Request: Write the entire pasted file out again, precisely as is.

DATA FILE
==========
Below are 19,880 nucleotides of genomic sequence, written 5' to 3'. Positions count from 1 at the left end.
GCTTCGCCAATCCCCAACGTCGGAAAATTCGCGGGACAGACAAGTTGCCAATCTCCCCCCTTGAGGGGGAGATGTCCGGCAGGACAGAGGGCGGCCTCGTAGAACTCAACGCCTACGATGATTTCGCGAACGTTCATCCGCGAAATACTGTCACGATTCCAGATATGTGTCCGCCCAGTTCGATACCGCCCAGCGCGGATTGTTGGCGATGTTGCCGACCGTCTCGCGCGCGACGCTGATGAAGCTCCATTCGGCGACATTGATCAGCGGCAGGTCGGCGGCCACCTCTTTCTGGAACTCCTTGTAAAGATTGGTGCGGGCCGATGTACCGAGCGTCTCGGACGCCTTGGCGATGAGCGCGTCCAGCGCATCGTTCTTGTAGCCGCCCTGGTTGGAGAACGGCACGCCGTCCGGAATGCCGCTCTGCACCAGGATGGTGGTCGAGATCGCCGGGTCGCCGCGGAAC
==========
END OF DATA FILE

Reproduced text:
Below are 19,880 nucleotides of genomic sequence, written 5' to 3'. Positions count from 1 at the left end.
GCTTCGCCAATCCCCAACGTCGGAAAATTCGCGGGACAGACAAGTTGCCAATCTCCCCCCTTGAGGGGGAGATGTCCGGCAGGACAGAGGGCGGCCTCGTAGAACTCAACGCCTACGATGATTTCGCGAACGTTCATCCGCGAAATACTGTCACGATTCCAGATATGTGTCCGCCCAGTTCGATACCGCCCAGCGCGGATTGTTGGCGATGTTGCCGACCGTCTCGCGCGCGACGCTGATGAAGCTCCATTCGGCGACATTGATCAGCGGCAGGTCGGCGGCCACCTCTTTCTGGAACTCCTTGTAAAGATTGGTGCGGGCCGATGTACCGAGCGTCTCGGACGCCTTGGCGATGAGCGCGTCCAGCGCATCGTTCTTGTAGCCGCCCTGGTTGGAGAACGGCACGCCGTCCGGAATGCCGCTCTGCACCAGGATGGTGGTCGAGATCGCCGGGTCGCCGCGGAAC